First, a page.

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Use binary search to find the smallest factor, divide and repeat.


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Imagine you have an $\epsilon$-approximation algorithm $A$ which runs in $n^2+2^\frac1\epsilon$ on an instance of size $n$ and another one, $B$ which runs in $n^2+\frac1\epsilon$ (to give you an other example). (I'm not using big-O notation to make it easier to talk about the polynomial bounds). Now if you say $1/\epsilon$ is a constant, $2^\frac1\epsilon$...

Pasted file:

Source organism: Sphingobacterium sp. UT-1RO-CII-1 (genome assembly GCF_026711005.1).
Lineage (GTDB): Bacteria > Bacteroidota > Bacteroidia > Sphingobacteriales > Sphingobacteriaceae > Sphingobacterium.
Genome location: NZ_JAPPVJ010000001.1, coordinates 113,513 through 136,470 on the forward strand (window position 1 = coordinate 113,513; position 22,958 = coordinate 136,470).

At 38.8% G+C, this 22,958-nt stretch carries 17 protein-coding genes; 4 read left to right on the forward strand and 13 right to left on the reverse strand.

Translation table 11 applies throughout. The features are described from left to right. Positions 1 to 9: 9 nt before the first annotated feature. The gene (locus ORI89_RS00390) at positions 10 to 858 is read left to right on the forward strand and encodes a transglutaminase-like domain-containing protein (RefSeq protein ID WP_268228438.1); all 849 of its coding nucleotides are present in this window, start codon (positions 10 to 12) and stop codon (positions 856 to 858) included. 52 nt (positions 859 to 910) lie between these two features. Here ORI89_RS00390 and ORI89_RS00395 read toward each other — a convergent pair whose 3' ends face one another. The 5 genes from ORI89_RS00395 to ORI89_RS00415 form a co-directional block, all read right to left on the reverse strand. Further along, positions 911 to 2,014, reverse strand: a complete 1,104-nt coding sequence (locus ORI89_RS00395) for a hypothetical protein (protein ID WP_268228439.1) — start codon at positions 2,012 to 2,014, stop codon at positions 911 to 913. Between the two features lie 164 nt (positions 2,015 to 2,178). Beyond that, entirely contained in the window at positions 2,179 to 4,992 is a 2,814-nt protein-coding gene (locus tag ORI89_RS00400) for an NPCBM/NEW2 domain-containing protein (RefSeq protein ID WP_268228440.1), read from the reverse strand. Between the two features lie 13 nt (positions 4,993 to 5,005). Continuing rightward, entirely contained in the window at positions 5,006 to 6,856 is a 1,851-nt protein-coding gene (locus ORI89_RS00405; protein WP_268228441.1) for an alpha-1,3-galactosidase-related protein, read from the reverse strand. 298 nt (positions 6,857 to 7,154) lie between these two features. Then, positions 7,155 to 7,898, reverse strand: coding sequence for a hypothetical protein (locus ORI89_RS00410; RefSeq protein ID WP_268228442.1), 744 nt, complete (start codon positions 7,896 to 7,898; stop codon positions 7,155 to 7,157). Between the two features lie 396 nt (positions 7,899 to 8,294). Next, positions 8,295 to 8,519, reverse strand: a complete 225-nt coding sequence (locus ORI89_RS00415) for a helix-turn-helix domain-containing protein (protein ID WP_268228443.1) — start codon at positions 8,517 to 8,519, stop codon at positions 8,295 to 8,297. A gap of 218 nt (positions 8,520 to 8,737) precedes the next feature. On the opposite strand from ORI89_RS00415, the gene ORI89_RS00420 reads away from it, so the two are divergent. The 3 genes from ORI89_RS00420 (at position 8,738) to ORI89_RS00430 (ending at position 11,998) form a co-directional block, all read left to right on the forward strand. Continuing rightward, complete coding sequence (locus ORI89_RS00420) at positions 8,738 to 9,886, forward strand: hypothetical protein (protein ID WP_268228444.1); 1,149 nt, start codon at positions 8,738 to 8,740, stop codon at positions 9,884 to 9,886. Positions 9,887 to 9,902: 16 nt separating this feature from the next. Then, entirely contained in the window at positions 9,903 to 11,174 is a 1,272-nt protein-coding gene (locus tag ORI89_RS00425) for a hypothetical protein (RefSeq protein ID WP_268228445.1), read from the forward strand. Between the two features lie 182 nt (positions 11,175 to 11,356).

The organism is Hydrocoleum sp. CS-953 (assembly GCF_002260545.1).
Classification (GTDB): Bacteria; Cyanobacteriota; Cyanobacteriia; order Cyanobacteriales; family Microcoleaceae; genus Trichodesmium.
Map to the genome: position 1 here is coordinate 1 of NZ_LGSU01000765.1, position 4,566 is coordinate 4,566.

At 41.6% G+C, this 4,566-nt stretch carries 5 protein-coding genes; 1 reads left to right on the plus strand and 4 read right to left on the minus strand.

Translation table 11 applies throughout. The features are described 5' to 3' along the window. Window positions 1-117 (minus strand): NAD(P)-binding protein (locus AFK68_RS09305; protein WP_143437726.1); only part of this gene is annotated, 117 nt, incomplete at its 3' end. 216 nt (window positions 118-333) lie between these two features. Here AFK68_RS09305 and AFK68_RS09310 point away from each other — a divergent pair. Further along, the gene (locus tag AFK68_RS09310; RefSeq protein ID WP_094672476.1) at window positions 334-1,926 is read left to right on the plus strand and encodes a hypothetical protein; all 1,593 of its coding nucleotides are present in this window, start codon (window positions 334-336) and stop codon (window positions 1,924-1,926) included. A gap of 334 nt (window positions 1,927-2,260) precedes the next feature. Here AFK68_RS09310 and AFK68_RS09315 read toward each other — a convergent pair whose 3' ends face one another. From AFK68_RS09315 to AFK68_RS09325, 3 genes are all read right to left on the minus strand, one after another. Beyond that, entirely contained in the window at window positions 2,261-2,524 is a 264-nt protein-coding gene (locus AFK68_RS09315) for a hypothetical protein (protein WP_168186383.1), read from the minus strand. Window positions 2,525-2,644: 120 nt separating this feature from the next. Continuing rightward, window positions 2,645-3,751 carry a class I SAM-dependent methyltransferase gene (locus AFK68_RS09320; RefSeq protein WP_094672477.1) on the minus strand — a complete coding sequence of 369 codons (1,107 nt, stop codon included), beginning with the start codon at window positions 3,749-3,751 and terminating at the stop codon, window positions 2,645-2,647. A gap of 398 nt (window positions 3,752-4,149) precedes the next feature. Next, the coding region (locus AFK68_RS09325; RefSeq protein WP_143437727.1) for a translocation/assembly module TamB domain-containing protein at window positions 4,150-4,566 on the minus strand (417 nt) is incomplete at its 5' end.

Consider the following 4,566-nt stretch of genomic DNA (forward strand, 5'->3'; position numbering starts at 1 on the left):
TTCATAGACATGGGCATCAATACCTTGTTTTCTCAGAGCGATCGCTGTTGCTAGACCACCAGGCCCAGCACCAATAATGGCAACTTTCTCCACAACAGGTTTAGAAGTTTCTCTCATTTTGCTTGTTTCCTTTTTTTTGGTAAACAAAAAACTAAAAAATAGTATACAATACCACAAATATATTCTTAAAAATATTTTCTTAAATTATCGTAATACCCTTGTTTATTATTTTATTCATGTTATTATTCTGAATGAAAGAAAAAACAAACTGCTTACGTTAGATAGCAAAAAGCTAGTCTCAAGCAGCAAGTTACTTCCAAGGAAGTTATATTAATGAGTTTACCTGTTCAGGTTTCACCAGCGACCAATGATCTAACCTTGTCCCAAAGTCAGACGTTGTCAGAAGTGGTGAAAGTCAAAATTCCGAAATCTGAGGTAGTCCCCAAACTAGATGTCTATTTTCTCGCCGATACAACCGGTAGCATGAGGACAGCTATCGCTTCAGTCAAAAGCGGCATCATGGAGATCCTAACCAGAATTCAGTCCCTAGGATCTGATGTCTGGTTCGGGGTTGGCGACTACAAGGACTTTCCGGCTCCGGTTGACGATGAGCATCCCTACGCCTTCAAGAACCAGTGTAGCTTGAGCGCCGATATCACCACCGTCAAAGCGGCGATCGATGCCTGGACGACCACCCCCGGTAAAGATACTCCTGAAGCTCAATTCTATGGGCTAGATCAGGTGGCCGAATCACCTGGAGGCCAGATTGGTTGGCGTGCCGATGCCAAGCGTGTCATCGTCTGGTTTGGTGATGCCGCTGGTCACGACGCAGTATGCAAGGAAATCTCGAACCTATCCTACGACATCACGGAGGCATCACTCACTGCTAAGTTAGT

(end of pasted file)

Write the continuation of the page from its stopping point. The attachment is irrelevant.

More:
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$2^{n-1}-1$ Hint: 1) if you are summing with $k$ numbers $x_1,x_2,.., x_k$ note that once you choose upto $k-1$, last selection is forced on you as the next ascending number to $x_{k-1}$. 2) You are allowed to choose first $k-1$ numbers from n-1 numbers


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